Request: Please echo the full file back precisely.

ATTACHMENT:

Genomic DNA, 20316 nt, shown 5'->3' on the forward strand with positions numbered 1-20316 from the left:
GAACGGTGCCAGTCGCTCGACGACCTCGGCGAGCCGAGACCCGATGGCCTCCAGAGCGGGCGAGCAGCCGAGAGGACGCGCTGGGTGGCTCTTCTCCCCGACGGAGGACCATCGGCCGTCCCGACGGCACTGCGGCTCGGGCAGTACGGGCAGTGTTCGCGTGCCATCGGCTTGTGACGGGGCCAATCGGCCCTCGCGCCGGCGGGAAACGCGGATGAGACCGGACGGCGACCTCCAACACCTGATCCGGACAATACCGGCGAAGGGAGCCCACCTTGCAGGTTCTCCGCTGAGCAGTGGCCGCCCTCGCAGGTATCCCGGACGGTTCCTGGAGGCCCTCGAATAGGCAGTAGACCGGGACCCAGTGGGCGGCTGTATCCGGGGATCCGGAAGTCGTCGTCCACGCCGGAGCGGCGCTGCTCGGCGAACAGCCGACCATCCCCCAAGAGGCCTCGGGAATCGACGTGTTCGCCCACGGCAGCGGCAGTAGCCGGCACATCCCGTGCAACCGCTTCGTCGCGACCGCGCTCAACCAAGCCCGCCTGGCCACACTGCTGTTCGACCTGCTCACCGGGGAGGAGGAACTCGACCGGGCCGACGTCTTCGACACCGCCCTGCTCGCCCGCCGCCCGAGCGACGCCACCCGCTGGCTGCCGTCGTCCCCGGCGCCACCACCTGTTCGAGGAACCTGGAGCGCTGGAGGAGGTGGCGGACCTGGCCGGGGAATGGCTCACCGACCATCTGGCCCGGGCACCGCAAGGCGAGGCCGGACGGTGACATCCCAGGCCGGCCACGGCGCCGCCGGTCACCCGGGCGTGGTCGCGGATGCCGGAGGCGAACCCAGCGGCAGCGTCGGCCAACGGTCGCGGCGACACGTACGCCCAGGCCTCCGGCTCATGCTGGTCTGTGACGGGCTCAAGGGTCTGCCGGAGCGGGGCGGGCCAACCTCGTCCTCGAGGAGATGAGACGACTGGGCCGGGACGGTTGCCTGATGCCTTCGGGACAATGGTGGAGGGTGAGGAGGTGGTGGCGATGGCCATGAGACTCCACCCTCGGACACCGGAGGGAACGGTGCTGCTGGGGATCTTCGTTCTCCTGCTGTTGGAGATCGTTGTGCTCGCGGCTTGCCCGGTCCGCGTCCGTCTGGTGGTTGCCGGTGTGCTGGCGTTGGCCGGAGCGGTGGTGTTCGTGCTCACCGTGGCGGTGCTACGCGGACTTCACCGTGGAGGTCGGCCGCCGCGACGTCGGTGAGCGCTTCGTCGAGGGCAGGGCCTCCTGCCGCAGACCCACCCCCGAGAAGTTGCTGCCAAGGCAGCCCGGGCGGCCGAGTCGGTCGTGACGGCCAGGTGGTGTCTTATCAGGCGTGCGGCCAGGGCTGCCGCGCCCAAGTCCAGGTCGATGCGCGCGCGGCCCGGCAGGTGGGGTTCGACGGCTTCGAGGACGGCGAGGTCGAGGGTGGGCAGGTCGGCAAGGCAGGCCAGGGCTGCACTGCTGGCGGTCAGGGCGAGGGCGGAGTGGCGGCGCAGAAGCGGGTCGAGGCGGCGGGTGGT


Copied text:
Genomic DNA, 20316 nt, shown 5'->3' on the forward strand with positions numbered 1-20316 from the left:
GAACGGTGCCAGTCGCTCGACGACCTCGGCGAGCCGAGACCCGATGGCCTCCAGAGCGGGCGAGCAGCCGAGAGGACGCGCTGGGTGGCTCTTCTCCCCGACGGAGGACCATCGGCCGTCCCGACGGCACTGCGGCTCGGGCAGTACGGGCAGTGTTCGCGTGCCATCGGCTTGTGACGGGGCCAATCGGCCCTCGCGCCGGCGGGAAACGCGGATGAGACCGGACGGCGACCTCCAACACCTGATCCGGACAATACCGGCGAAGGGAGCCCACCTTGCAGGTTCTCCGCTGAGCAGTGGCCGCCCTCGCAGGTATCCCGGACGGTTCCTGGAGGCCCTCGAATAGGCAGTAGACCGGGACCCAGTGGGCGGCTGTATCCGGGGATCCGGAAGTCGTCGTCCACGCCGGAGCGGCGCTGCTCGGCGAACAGCCGACCATCCCCCAAGAGGCCTCGGGAATCGACGTGTTCGCCCACGGCAGCGGCAGTAGCCGGCACATCCCGTGCAACCGCTTCGTCGCGACCGCGCTCAACCAAGCCCGCCTGGCCACACTGCTGTTCGACCTGCTCACCGGGGAGGAGGAACTCGACCGGGCCGACGTCTTCGACACCGCCCTGCTCGCCCGCCGCCCGAGCGACGCCACCCGCTGGCTGCCGTCGTCCCCGGCGCCACCACCTGTTCGAGGAACCTGGAGCGCTGGAGGAGGTGGCGGACCTGGCCGGGGAATGGCTCACCGACCATCTGGCCCGGGCACCGCAAGGCGAGGCCGGACGGTGACATCCCAGGCCGGCCACGGCGCCGCCGGTCACCCGGGCGTGGTCGCGGATGCCGGAGGCGAACCCAGCGGCAGCGTCGGCCAACGGTCGCGGCGACACGTACGCCCAGGCCTCCGGCTCATGCTGGTCTGTGACGGGCTCAAGGGTCTGCCGGAGCGGGGCGGGCCAACCTCGTCCTCGAGGAGATGAGACGACTGGGCCGGGACGGTTGCCTGATGCCTTCGGGACAATGGTGGAGGGTGAGGAGGTGGTGGCGATGGCCATGAGACTCCACCCTCGGACACCGGAGGGAACGGTGCTGCTGGGGATCTTCGTTCTCCTGCTGTTGGAGATCGTTGTGCTCGCGGCTTGCCCGGTCCGCGTCCGTCTGGTGGTTGCCGGTGTGCTGGCGTTGGCCGGAGCGGTGGTGTTCGTGCTCACCGTGGCGGTGCTACGCGGACTTCACCGTGGAGGTCGGCCGCCGCGACGTCGGTGAGCGCTTCGTCGAGGGCAGGGCCTCCTGCCGCAGACCCACCCCCGAGAAGTTGCTGCCAAGGCAGCCCGGGCGGCCGAGTCGGTCGTGACGGCCAGGTGGTGTCTTATCAGGCGTGCGGCCAGGGCTGCCGCGCCCAAGTCCAGGTCGATGCGCGCGCGGCCCGGCAGGTGGGGTTCGACGGCTTCGAGGACGGCGAGGTCGAGGGTGGGCAGGTCGGCAAGGCAGGCCAGGGCTGCACTGCTGGCGGTCAGGGCGAGGGCGGAGTGGCGGCGCAGAAGCGGGTCGAGGCGGCGGGTGGT